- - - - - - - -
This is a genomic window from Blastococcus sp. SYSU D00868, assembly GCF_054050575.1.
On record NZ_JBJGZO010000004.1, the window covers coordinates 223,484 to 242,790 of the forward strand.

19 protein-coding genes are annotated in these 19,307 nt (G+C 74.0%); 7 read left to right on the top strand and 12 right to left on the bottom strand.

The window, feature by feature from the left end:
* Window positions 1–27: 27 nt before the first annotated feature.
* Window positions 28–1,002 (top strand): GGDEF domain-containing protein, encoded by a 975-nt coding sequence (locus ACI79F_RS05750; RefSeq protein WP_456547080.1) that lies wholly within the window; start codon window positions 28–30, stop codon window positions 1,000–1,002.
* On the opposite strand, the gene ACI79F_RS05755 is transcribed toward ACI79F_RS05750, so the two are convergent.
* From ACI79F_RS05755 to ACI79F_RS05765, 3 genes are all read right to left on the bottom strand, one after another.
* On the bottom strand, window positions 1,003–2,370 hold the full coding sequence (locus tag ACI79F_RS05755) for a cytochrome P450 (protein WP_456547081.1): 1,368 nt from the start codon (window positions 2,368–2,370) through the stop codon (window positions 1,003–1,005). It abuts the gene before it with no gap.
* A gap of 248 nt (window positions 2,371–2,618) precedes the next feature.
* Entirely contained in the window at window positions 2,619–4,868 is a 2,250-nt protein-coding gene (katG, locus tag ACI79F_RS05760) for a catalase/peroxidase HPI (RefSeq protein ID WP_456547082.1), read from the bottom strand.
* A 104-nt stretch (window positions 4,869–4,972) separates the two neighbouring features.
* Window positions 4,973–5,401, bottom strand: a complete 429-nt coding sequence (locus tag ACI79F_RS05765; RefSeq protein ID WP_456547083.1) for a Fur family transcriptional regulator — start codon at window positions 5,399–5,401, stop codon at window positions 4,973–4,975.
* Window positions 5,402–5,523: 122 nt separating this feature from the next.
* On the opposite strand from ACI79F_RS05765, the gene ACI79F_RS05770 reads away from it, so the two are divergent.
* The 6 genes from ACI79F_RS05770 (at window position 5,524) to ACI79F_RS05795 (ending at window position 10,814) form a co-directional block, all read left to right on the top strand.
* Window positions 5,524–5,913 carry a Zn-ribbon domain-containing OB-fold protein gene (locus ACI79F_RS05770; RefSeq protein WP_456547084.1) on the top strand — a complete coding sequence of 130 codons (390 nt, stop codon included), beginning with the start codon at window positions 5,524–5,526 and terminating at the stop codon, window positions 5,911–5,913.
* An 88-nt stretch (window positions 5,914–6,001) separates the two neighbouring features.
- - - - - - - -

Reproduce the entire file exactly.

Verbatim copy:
This is a genomic window from Blastococcus sp. SYSU D00868, assembly GCF_054050575.1.
On record NZ_JBJGZO010000004.1, the window covers coordinates 223,484 to 242,790 of the forward strand.

19 protein-coding genes are annotated in these 19,307 nt (G+C 74.0%); 7 read left to right on the top strand and 12 right to left on the bottom strand.

The window, feature by feature from the left end:
* Window positions 1–27: 27 nt before the first annotated feature.
* Window positions 28–1,002 (top strand): GGDEF domain-containing protein, encoded by a 975-nt coding sequence (locus ACI79F_RS05750; RefSeq protein WP_456547080.1) that lies wholly within the window; start codon window positions 28–30, stop codon window positions 1,000–1,002.
* On the opposite strand, the gene ACI79F_RS05755 is transcribed toward ACI79F_RS05750, so the two are convergent.
* From ACI79F_RS05755 to ACI79F_RS05765, 3 genes are all read right to left on the bottom strand, one after another.
* On the bottom strand, window positions 1,003–2,370 hold the full coding sequence (locus tag ACI79F_RS05755) for a cytochrome P450 (protein WP_456547081.1): 1,368 nt from the start codon (window positions 2,368–2,370) through the stop codon (window positions 1,003–1,005). It abuts the gene before it with no gap.
* A gap of 248 nt (window positions 2,371–2,618) precedes the next feature.
* Entirely contained in the window at window positions 2,619–4,868 is a 2,250-nt protein-coding gene (katG, locus tag ACI79F_RS05760) for a catalase/peroxidase HPI (RefSeq protein ID WP_456547082.1), read from the bottom strand.
* A 104-nt stretch (window positions 4,869–4,972) separates the two neighbouring features.
* Window positions 4,973–5,401, bottom strand: a complete 429-nt coding sequence (locus tag ACI79F_RS05765; RefSeq protein ID WP_456547083.1) for a Fur family transcriptional regulator — start codon at window positions 5,399–5,401, stop codon at window positions 4,973–4,975.
* Window positions 5,402–5,523: 122 nt separating this feature from the next.
* On the opposite strand from ACI79F_RS05765, the gene ACI79F_RS05770 reads away from it, so the two are divergent.
* The 6 genes from ACI79F_RS05770 (at window position 5,524) to ACI79F_RS05795 (ending at window position 10,814) form a co-directional block, all read left to right on the top strand.
* Window positions 5,524–5,913 carry a Zn-ribbon domain-containing OB-fold protein gene (locus ACI79F_RS05770; RefSeq protein WP_456547084.1) on the top strand — a complete coding sequence of 130 codons (390 nt, stop codon included), beginning with the start codon at window positions 5,524–5,526 and terminating at the stop codon, window positions 5,911–5,913.
* An 88-nt stretch (window positions 5,914–6,001) separates the two neighbouring features.